The embodiment used for the current example utilized a carbon cloth as a substrate. Carbon cloth is a woven sheet of carbon fiber bundles, as shown in
The present example reports excellent field emission current density of about 1 mA/cm2 at a field of less than about 0.4 V/μm from nanostructures grown on carbon cloth. In this example, carbon nanotubes were grown on the carbon cloth. The results are of great interest to technological applications such as field emission displays, microvacuum electron sources, etc., since the operating voltage can be significantly reduced.
In this example, commercially available carbon cloth was used as a starting material. Before the carbon nanotube growth, an about 30-nm-thick stainless steel (type 304) film was deposited as catalyst on the carbon cloth by dc magnetron sputtering. Carbon nanotubes growth was carried out in a tube furnace by a thermal chemical vapor deposition technique. The catalyst layer was first heat-treated at about 660° C. in about 50 Torr of flowing mixture of H2 (10 sccm, 99.999% purity) and N2 (100 sccm, 99.998% purity) for about 1.5 hours to form the required catalyst particles and to enhance the catalyst activity, then the pressure was adjusted to 0.9 Torr by controlling the exhaust valve, and the hydrogen was replaced with C2H2 (10 sccm, 99.6% purity) for carbon nanotube growth for 1 hours. Some carbon cloths were coated with chromium (Cr) before the stainless steel film deposition. Graphite foil was also substituted as a substrate on which to grow the carbon nanotubes in order to investigate the effect of the surface roughness of substrate on field emission properties.
Scanning electron microscopy (SEM) was employed to examine the carbon cloth, the carbon nanotubes grown on the carbon cloth, the carbon nanotubes grown on the Cr-coated carbon cloth, and the carbon nanotubes grown on graphite foil.
Field emission measurement was carried out in a high vacuum chamber (<3×10−7 Torr) using a simple diode configuration with a 5-mm-diameter cylindrical anode and a gap of about 0.26, 1, 2, and 3 mm depending on the sample. The field emission current density dependencies of electric field (J-F) measured from various samples are shown in
In order to justify the accuracy of calculation of turn-on electric field, the applied voltage corresponding to about 10 nA/cm2 is measured at different cathode-to-anode gaps (2948, 3918, 4904 μm). The result are shown in
The Fowler-Nordheim (FN) plots for the various samples are shown in
TABLE I The average intercepts of FN plots and the average field enhancement factors Average Field Average Enhancement Sample Intercept Factor Carbon Cloth −0.9945 0.857 × 104 Carbon nanotubes grown on 8.5445 1.882 × 104 Carbon Cloth Carbon nanotubes grown on 2.6840 1.791 × 104 Cr-coated carbon cloth Carbon nanotubes Grown on −4.7050 0.407 × 104 Graphite Foil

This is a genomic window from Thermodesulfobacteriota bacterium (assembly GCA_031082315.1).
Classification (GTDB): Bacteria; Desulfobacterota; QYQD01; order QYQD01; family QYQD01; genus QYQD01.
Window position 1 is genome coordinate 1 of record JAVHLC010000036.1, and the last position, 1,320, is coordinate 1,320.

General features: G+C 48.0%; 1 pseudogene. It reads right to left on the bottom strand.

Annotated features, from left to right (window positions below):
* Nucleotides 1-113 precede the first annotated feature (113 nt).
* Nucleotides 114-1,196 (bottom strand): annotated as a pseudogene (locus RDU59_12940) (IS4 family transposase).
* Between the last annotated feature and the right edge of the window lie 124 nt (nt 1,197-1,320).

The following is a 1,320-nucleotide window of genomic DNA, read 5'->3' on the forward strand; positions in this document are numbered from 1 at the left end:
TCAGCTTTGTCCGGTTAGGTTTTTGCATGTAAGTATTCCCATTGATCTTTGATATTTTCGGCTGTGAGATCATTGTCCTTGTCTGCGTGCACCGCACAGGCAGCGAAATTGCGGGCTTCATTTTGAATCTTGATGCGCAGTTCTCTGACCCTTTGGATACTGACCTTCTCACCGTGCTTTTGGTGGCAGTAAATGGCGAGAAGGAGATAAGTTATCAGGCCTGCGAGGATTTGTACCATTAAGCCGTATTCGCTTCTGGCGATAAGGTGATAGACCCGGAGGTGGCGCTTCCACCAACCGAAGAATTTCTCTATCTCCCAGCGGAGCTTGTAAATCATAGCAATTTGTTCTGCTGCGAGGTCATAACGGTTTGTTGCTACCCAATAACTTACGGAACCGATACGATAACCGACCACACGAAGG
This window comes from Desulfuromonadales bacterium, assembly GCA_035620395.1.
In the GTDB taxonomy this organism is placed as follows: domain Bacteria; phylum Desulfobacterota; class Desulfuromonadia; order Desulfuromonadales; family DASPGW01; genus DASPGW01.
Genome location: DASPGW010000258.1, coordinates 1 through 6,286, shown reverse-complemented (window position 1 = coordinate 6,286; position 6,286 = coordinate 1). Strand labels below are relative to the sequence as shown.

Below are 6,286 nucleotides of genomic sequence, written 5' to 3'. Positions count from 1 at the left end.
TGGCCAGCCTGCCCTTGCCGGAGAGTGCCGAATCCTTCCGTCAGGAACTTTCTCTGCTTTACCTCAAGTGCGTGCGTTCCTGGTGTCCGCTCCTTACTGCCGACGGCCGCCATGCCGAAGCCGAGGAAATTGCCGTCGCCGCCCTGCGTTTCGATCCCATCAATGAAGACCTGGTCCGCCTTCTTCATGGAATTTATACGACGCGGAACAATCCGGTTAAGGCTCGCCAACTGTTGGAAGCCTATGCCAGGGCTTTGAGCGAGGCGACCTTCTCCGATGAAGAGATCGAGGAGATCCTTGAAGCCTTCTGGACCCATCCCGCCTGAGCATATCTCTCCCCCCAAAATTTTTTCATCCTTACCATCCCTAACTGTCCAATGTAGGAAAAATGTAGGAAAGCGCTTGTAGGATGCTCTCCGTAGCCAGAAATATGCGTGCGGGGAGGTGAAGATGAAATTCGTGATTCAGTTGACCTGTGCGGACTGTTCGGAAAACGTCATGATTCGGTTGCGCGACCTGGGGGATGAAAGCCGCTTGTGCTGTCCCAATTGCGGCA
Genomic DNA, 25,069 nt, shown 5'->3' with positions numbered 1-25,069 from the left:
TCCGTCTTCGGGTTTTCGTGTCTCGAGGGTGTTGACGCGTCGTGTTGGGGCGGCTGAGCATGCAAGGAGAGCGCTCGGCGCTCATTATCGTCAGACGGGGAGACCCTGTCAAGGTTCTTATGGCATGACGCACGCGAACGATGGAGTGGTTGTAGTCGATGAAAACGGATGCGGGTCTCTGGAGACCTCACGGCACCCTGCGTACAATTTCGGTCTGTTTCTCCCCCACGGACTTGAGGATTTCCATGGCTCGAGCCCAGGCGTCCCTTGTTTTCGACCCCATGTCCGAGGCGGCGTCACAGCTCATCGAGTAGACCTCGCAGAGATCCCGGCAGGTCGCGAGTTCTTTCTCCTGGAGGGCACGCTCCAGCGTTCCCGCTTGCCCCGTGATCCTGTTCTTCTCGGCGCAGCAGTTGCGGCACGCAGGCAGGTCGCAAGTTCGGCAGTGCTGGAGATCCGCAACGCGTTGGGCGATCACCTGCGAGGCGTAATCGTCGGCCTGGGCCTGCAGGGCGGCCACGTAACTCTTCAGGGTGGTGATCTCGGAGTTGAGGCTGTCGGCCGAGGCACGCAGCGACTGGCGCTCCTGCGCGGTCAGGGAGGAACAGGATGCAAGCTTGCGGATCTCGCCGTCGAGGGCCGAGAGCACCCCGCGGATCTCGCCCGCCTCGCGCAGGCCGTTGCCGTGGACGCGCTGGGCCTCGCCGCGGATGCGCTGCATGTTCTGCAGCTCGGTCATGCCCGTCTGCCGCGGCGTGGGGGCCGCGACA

The field enhancement factor can be calculated from the slope of FN plot since log(J/F2)=log(Aγ2/φ)−Bφ3/2/γF, where A=1.54×10−6 A eV V−2, B=6.83×109 eV−3/2 Vm−1, γ is the field enhancement factor, and φ is the work function. It was assumed φ=5 eV as for graphite. It is very surprising to see that the carbon cloth itself is very good planar field emitter comparable with the result reported for carbon nanotubes. In fact, it is too high to be explained from the geometry of the carbon fibers with diameters of about 10 μm. It is even surprising that the carbon nanotubes grown on the carbon cloth showed much lower operating electric field of less than 0.4 V/μm as shown in
The field emission properties cannot be explained solely by the field enhancement of the carbon nanotubes. This is because of the field enhancement factor calculated from the slope of the FN plot for the carbon nanotube grown on smooth graphite foil is only about 0.407×104, even though the average diameter of the carbon nanotubes grown on graphite foil (about 25 nm as shown in
From careful examination of the microstructure of the carbon nanotubes grown on different substrates using transmission electron microscope (TEM), it was found that carbon nanotube qualities such as crystallinity, graphitization, and defects also play an important role in field emission. Very surprisingly, the carbon nanotubes grown on carbon cloth that showed the best field emission property have very poor crystallinity, high density of bamboo structure, and amorphous phases (as shown in
Therefore, this example discussed field emission from nanostructures grown on carbon cloth. The emission current of about 1 mA/cm2 was observed at a field of about 0.34 V/μm. This field emission properties result from the combined effect of the field enhancement from carbon nanotubes and carbon cloth. In addition, the field emission properties are partly due to the highly defective structure of carbon nanotubes on the carbon cloth.